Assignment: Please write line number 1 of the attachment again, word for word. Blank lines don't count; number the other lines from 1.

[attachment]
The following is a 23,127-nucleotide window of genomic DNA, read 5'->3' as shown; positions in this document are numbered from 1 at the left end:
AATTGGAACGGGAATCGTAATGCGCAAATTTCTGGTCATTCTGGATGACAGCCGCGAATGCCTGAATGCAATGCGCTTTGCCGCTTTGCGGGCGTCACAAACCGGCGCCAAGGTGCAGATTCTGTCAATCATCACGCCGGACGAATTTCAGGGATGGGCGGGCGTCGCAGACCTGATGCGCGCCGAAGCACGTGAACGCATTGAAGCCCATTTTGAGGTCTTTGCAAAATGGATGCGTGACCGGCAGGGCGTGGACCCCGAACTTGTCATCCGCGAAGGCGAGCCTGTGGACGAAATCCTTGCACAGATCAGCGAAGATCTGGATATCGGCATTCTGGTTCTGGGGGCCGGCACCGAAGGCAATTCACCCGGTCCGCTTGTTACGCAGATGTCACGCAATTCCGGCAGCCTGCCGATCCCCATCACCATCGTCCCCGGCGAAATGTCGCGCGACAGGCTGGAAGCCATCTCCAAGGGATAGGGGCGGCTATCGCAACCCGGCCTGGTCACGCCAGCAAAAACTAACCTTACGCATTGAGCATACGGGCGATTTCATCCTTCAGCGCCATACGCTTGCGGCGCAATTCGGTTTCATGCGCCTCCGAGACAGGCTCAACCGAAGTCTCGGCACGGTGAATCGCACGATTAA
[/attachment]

The following is a 23,127-nucleotide window of genomic DNA, read 5'->3' as shown; positions in this document are numbered from 1 at the left end: